- Cloud: The vast amounts of computing power and strong data security, which are fundamental to the connected home.
- Content: This encompasses a wide range of content from the obvious, such as audio and video media provided by Netflix or Spotify, but also things like access to insurance.
- Kit: The hardware that forms a network in and around the home from fire alarms and thermostats to doorbells and connected cars.
Typically most organizations have expertise in one pillar – retailers occupy the customer pillar; the broadband and telcos, connectivity; hardware manufacturers the kit pillar.
It is a defining shift in the market that amounts to a new retail epoch, says Martin. Every player will have to establish itself as part of a platform-level proposition that serves the connected home. Occupying one pillar in isolation will no longer be enough for organizations to thrive.
Build, buy or collaborate?
Businesses will need to straddle these pillars. Those who are not platform players and who don’t act to build, buy or collaborate with others to join complementary pillars risk being disrupted, says Martin. “For the likes of certain large European grocery or home improvement retailers, I’m not sure what the evolution is after omni-channel if it isn’t platform. The question for C-level leaders is, who can provide all these different ingredients?”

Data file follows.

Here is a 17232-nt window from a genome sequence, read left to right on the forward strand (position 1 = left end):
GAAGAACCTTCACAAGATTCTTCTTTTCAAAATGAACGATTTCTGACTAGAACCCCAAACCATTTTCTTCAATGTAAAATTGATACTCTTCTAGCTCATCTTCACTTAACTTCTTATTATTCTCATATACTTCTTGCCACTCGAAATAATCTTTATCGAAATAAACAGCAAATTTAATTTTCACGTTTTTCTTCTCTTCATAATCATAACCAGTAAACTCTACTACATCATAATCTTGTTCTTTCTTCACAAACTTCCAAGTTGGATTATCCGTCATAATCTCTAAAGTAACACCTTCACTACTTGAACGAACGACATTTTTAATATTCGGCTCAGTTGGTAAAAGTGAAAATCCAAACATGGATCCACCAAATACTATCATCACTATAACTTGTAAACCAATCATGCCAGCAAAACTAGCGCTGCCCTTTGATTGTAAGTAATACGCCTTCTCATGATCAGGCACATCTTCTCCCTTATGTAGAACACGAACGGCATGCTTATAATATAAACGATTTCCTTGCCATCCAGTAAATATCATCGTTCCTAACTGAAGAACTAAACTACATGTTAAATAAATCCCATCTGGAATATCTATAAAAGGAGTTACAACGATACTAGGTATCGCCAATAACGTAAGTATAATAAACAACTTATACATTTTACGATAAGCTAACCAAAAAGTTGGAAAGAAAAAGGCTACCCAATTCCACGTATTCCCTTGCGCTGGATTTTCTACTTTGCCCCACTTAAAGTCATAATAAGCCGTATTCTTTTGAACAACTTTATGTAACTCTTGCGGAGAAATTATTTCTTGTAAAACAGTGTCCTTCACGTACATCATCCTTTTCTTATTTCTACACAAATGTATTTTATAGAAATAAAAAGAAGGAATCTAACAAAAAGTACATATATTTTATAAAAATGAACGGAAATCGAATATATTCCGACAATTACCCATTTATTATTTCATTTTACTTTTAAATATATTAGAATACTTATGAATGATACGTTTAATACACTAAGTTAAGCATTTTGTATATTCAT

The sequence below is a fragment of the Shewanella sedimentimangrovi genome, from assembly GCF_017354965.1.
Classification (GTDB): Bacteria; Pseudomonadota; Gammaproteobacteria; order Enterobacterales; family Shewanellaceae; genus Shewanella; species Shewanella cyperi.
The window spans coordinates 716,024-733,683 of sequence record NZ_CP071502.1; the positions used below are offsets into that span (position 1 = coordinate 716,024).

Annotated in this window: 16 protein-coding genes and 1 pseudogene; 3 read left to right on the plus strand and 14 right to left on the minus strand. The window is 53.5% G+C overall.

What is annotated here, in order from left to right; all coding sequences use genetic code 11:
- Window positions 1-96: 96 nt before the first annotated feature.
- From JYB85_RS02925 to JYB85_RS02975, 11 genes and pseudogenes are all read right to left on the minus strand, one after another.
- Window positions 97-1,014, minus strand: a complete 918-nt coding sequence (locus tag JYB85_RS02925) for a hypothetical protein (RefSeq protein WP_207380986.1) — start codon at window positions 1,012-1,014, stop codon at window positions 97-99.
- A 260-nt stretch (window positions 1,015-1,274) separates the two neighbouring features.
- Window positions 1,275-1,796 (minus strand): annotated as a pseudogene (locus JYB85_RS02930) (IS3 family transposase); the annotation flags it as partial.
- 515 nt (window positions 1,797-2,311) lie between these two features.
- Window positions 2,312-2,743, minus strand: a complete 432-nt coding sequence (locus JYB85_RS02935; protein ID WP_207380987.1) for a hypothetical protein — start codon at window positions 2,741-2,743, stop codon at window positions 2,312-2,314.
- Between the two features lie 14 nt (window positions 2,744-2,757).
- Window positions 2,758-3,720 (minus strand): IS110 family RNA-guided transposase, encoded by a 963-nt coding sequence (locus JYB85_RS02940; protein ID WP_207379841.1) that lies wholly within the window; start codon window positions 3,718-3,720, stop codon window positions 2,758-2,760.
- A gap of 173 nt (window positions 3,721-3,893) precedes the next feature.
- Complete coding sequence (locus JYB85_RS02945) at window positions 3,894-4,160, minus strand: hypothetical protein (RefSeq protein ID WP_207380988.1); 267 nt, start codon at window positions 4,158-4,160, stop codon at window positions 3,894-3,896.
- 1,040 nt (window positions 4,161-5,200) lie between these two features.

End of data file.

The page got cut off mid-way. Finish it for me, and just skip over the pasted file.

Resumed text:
Established players will have to start cooperating very soon if they are to capture the opportunities, says Curt Schacker, Senior Vice President of Connected Devices for EVRYTHNG. “Retailers absolutely have an opportunity to participate but they have to think differently from the way they do now. Selling a gadget is only a starting point for a longer-term customer relationship.
“They are still operating in very siloed worlds based on how supply chains and sales channels work. New ways to collaborate and new relationships need to be built along with new business models.”